One thing about being specific

in the design of methods and messages is that it hugely reduces coupling and enables faster current and future changes.

Example: Your service might receive ‘CustomerAddressUpdated’ message, but what you’re really interested in is when the customer moved (and thus the address changed). Maybe the customer’s address was updated because they mistyped their address and now they corrected it.

What you now have to figure out is what really happened in the system. Did the customer move, mistyped their address, or something else? You have to dig into that generic and most likely very fat ‘CustomerAddressUpdated’ event and try to figure it out based on the event data (implicit stuff). So you have to have logic on top of the implicit event to figure out what happened. And not only your service, but other consumers that are interested in the same event (duplication). Plus, consumers that are interested in ‘MistypedAddressCorrected’ event have to figure it out as well on their own based on the same low-level ‘CustomerAddressUpdated’ event.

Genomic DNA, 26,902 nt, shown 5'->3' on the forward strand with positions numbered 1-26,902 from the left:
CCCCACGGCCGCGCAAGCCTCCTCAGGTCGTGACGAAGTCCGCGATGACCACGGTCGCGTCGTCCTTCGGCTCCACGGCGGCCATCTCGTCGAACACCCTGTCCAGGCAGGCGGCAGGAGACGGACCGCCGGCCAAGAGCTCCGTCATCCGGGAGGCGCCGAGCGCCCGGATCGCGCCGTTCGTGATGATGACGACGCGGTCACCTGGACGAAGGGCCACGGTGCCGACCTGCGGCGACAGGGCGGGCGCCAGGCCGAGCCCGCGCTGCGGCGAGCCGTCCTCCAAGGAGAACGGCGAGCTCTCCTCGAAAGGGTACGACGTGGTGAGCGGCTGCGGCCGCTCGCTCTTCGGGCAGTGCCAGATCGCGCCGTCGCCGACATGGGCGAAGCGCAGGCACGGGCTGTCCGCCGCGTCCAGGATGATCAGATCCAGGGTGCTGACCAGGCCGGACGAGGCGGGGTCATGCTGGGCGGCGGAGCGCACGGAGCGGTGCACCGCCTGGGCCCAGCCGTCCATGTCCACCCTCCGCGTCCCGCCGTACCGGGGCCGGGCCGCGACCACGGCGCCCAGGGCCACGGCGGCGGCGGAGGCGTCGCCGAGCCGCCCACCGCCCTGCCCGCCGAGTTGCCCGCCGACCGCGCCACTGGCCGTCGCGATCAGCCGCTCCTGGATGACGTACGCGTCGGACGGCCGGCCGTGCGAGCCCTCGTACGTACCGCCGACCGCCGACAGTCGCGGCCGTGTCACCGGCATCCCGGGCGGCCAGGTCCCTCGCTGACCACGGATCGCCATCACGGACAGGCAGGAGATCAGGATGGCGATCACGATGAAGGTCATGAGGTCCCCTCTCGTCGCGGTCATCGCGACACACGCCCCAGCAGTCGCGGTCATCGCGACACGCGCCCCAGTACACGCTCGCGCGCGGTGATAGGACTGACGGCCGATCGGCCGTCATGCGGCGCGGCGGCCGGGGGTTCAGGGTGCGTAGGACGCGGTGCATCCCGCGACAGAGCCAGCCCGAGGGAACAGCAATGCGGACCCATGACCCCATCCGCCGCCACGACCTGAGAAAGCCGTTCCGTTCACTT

Now, you have a bunch of different consumers being interested in, in fact, different domain events but being coupled to the same low-level event, which also makes it hard to change it because multiple teams may be involved in the change.

The vaguer you are in your design, the more parties will need to be coupled to it, but only in order to figure out specific thing they need to figure out. The more specific you are, the fewer parties will be coupled to it (the fan-in factor goes down) and you’ll be able to make the change easier.

There are lots of other reasons why being explicit and specific in your design is important, but this one is the one I keep encountering.